On May 3rd, Swiss pilot Yves Rossy, nicknamed “Rocketman”, successfully flew his winged jetpack over Rio de Janeiro for 11 minutes. Since the turn of the 20th century, the jetpack has been a fixture of science fiction, capturing the imaginations of the young, old, and insane. The Daily Sprat documents the progress of the jetpack since its earliest conception.
Ancient Mesopotamians and Egyptians longed to reach into the heavens and triumphantly punch the testicles of their merciless deities, who had consistently trodden upon their subjects lives with floods, plagues, and pesky slave revolts. Hieroglyphics of Jewish slaves strapped to chairs on top of clay pots filled with petroleum and flax seed suggest a testing phase for various launching mechanisms.
Not until the rise of the Roman Empire did the jetpack concept transition from a means to send Semites into the stratosphere to a device with military applications. Apollodorus, the Greek engineer, invented a rudimentary “flight satchel”, described as “a sack of strong hide, filled with bitumen, quicklime, and the blood of a prepubescent slave, to be worn round the waist of a fortuitous legionary.” The first legionary to test it was incinerated.
Academics concede that Chinese alchemists were the first to create large craters out of human beings with the formulation of gunpowder in the 9th Century. By the 13th Century, gunpowder progressed from fireworks to high-efficiency bone-and-sinew-separating devices of death. Out of the pile of limbs came the “Dragon’s Throne”, considered the first manned rocket and possible precursor to the kamikaze pilots of World War II.
Designed by gunpowder enthusiast Jiao Yu— who is quoted to say “all that is whole, in truth, wishes silently to be blown into tiny bits”—the “Dragon’s Throne” was a gunpowder-filled iron bell upon which a soldier would sit with spear at the ready, aimed at the enemies’ fortifications, awaiting to die honorably as a splatter mark on the stone wall.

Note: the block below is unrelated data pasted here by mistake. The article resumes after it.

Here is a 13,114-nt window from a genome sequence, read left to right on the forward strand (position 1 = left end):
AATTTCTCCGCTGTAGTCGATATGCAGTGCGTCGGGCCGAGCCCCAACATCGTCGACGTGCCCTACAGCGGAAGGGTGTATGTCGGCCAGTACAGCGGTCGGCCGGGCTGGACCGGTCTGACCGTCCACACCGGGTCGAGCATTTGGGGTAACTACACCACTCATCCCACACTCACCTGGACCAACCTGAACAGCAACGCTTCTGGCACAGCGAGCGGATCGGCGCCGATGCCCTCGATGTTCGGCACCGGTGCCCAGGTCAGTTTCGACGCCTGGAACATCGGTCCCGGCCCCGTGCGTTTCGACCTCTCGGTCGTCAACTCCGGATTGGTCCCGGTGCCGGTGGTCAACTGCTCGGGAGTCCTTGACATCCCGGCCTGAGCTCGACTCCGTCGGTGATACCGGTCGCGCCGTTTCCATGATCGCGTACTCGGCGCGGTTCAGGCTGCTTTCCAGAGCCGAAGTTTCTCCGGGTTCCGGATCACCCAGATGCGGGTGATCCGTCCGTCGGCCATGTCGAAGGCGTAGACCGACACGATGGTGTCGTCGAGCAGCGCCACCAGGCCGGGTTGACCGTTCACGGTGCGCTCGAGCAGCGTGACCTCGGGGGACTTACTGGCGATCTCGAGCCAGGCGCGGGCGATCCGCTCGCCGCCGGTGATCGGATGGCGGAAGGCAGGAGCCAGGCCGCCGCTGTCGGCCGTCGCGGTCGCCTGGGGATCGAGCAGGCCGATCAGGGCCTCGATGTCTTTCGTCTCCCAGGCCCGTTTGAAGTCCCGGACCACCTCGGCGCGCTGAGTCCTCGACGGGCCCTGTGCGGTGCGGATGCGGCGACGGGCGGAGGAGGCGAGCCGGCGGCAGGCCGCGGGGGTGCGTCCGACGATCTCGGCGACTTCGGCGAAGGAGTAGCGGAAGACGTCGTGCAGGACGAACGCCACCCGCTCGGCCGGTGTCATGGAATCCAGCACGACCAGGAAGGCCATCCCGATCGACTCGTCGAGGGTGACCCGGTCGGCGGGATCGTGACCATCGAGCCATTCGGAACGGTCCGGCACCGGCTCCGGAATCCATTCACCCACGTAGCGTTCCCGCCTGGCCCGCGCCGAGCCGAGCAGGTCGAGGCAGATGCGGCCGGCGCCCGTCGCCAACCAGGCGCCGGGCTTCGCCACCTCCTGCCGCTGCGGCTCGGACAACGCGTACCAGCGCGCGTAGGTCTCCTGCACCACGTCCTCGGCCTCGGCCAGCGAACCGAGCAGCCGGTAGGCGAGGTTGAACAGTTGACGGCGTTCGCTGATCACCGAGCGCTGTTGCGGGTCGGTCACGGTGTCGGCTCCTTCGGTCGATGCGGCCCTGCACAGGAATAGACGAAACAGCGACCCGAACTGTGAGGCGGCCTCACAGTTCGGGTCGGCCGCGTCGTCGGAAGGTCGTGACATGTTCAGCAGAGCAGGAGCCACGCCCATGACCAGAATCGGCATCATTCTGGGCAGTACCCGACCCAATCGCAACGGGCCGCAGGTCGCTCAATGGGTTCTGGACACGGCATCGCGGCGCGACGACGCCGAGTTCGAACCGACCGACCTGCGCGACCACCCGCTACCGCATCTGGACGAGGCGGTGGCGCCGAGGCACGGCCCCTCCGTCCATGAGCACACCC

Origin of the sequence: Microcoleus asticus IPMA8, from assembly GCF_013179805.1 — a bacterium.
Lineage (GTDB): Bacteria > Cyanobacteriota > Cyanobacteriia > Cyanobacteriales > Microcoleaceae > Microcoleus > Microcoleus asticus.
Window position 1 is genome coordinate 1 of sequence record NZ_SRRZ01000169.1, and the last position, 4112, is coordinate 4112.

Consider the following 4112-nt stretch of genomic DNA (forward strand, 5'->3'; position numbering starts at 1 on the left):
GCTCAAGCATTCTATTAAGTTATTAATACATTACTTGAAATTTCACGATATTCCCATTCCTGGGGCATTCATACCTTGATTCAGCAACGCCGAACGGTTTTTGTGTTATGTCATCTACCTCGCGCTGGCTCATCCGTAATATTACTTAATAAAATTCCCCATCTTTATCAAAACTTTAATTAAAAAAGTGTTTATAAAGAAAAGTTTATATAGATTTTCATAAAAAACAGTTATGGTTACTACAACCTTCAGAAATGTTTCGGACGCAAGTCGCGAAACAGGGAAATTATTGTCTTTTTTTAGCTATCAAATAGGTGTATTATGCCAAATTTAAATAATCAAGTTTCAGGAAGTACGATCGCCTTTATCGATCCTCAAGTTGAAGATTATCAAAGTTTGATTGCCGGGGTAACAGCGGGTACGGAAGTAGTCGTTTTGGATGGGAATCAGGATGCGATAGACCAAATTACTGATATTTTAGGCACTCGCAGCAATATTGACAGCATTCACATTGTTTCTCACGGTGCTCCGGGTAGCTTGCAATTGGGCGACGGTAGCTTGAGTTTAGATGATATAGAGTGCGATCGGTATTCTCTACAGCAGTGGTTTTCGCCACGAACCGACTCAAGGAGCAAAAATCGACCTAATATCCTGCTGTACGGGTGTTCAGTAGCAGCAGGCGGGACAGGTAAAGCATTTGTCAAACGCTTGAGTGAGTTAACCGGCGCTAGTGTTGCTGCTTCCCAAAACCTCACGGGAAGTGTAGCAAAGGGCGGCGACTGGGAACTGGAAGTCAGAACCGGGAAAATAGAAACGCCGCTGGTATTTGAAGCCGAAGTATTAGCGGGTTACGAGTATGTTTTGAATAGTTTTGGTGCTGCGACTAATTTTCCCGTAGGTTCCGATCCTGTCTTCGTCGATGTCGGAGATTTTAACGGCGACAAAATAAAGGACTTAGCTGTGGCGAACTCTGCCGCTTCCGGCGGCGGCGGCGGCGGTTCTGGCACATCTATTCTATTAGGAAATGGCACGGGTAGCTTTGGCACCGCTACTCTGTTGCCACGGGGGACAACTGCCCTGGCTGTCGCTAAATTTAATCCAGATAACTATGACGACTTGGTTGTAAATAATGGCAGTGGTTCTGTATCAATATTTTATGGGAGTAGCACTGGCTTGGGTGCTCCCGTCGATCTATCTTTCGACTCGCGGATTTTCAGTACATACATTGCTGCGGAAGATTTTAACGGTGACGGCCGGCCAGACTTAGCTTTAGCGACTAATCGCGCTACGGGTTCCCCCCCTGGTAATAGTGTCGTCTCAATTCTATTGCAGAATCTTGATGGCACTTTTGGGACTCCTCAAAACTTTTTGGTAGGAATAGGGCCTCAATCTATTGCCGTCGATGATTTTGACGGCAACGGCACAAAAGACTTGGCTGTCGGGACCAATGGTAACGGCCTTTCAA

Jiao Yu would later remark that he probably didn’t need to man the rockets, though it added a nice element of heroic tragedy to the drama of battle.
The prolific painter, engineer, and proto-mad scientist Leonardo da Vinci had drawn up conceptions for the tank, the helicopter, and—as any evil genius would—the personal rocket pack, the culmination of da Vinci’s obsession with flight and steam power.
Like many of da Vinci’s inventions, his initial concept was strikingly similar in aesthetic design as its modern counterpart. Da Vinci’s rig relied on steam pressure build-up in a charcoal-heated copper boiler. A trigger would release the pressure, the subsequent force launching the wearer into the sky.
Under the assumption that the test subject would remain stuck in the sky, a re-entry contingency was never planned and the test subject plummeted into the Dome of Santa Maria. To his patron Lorenzo de Medici, da Vinci said, “How could I have known? I’m a Florentine polymath, not Sir Isaac Newton.”
The Third Reich
Originally intended to aid German engineer units in World War II in crossing minefields and other obstacles, the Nazi-developed pulse-jet jump pack was eventually used in a program for infantry, dubbed Himmelstürmer (“Sky Stormer”). In the initial experiments, calculated jumps could be made up to 60 metres at 15 metre altitudes.
The first volunteer squad of Sky Stormers had so much fun frolicking about in their jetpacks, the combination of adrenaline and jet fume-induced euphoria led to the entire squad of gleefully bounding storm troopers deserting the Wehrmacht for the Eastern Alps on a spiritual quest of self-discovery. They were never heard from again, nor were the rockets recovered.
Following the fall of the Berlin Wall, the most well known functioning jetpack device, the Rocketbelt, was put to use in the name of peace by pop-sensation Michael Jackson, during his 1992 Dangerous World Tour, from which all profits went to charity.
Michael Jackson would later use the jetpack to round-up “lost” children and whisk them away to the Neverland Ranch in true Peter Pan fashion, minus the free will.
The Future of the Jetpack
The flights of Yves Rossy and his winged jetpack reveal the possibilities of the jetpack as personal transport. Though still experimental, technological progress may soon make sustained jetpack flight a possibility.
What will the future hold for the jetpack? Not unlike the science fiction of the early 20th Century, only our imaginations will limit the possibilities.
Unless you’re poor. These things don’t come cheap. Seriously, one-percenters only.
M. Scott Caldwell is The Daily Sprat’s chief historian and has recently written The Complete History of the Bic Pen, which has already been recognized by academia as the definitive history of the ballpoint and the gold standard of historical writing on stationary.